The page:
Academic Programs 

Biblical Models of Leadership for Ministry Today: Jesus and Paul*   (SC-610)
Fall 2009

This course mines the gospel stories and the letters of Paul to explore issues of leadership theory and practice in earliest Christianity with a view toward understanding the role of religious leadership in the exercise of ministry today.  Jesus and Paul, as the major figures of the early years of the Christian movement, pronounced words, proclaimed teachings and took actions that formed communities of faith.  Implicitly and explicitly they exemplified the type of leadership that they considered necessary for ministry in their day.  We will pay particular attention to the picture of leadership presented in the Synoptic Gospels (Matthew, Mark and Luke) and leaders and practices which Paul discusses in various ways in his letters.  What such historical, literary and theological study yields in terms of leadership and ministry today will occupy a major portion of this course.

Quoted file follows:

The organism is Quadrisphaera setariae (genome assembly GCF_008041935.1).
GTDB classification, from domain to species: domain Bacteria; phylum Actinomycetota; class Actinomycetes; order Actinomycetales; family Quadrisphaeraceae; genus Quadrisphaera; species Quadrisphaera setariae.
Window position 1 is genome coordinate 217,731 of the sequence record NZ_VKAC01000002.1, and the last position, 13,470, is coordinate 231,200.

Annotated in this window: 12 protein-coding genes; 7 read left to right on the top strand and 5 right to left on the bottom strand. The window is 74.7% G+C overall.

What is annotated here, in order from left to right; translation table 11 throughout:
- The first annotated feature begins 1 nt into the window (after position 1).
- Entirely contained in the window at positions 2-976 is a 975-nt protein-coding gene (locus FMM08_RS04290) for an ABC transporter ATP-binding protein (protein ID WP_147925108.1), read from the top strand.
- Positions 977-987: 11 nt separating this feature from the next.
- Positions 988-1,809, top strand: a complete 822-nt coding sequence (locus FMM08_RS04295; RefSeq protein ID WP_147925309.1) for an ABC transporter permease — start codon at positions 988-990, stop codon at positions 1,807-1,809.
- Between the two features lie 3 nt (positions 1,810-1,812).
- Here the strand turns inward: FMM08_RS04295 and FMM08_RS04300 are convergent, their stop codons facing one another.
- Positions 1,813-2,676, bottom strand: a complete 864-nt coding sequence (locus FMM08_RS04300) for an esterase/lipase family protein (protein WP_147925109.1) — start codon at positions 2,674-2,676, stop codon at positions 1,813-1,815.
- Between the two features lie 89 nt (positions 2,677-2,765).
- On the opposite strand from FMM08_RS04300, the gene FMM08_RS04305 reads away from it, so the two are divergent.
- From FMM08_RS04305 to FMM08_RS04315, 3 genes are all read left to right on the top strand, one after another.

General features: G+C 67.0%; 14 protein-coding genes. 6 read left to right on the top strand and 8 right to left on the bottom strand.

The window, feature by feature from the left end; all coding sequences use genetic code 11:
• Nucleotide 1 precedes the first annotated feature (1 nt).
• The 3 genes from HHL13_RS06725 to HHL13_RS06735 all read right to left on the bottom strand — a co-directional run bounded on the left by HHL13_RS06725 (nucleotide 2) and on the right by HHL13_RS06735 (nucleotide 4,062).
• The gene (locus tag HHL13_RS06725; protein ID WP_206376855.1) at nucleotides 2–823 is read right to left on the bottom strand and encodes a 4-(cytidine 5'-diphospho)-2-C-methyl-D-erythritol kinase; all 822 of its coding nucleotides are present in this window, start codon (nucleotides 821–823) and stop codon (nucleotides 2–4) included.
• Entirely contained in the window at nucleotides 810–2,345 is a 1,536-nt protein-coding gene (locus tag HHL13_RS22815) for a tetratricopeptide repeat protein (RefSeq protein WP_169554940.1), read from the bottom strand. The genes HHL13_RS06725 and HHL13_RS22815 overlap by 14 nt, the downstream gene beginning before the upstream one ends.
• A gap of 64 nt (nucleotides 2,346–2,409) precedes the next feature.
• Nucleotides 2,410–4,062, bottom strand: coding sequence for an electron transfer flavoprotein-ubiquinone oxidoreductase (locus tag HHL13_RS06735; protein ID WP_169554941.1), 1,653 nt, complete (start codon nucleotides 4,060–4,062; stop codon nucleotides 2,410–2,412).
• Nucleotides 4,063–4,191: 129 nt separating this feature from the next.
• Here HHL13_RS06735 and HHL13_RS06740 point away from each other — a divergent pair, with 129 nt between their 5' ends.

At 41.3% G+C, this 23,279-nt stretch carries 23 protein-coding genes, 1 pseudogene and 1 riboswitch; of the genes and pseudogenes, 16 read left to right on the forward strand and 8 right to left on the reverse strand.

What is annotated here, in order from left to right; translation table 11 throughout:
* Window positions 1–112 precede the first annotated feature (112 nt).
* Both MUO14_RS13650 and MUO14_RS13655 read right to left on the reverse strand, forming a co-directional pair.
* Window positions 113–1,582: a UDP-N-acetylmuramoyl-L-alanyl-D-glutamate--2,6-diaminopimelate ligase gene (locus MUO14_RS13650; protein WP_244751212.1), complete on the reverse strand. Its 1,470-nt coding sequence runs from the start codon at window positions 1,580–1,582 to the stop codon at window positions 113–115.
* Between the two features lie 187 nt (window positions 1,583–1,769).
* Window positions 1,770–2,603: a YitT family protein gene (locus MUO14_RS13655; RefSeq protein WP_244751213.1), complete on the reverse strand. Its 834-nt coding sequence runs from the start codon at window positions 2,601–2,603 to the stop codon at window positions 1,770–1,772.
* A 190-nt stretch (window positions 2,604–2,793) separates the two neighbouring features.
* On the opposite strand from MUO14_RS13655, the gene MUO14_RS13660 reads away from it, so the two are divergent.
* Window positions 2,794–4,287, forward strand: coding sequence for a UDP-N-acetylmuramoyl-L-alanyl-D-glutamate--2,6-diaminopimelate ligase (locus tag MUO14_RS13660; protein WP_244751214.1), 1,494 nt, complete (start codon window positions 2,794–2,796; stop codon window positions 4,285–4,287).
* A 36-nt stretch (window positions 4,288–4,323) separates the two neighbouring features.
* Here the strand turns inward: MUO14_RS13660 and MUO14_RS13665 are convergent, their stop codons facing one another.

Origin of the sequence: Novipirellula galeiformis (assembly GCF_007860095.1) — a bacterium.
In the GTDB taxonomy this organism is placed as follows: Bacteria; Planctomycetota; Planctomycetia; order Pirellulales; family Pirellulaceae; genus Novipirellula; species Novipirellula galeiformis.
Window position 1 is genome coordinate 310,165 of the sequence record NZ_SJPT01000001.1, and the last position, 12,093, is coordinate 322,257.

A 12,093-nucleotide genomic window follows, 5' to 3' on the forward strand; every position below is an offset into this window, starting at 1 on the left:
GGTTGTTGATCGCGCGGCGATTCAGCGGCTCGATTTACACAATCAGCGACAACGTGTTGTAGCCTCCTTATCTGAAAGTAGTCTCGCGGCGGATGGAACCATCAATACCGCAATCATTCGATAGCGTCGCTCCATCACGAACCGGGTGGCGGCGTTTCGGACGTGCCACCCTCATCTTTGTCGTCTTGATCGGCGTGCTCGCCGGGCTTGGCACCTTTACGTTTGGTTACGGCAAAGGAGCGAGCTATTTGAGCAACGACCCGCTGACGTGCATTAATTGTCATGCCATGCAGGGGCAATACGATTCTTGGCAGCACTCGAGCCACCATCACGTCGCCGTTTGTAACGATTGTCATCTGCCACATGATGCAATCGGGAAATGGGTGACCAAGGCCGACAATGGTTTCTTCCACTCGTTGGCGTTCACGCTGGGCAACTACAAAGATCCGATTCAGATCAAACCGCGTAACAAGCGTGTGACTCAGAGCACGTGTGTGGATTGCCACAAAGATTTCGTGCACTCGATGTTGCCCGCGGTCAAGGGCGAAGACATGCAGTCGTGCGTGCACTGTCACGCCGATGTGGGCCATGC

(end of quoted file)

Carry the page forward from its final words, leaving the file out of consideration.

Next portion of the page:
Meeting Day, Time and Dates:
ONLINE, beginning Sept. 8


Efrain Agosto
Professor of New Testament

Contact Information:

(860) 509-9515


Course Syllabus

Required Reading for this course will include major portions of the following:

The New Testament in a Modern Translation (e.g., NRSV, RSV, NIV).

Efrain Agosto, Servant Leadership: Jesus and Paul (Chalice Press, 2005).

David Bartlett, Ministry in the New Testament (Fortress Press, 1993; Reprint, Wipf and Stock).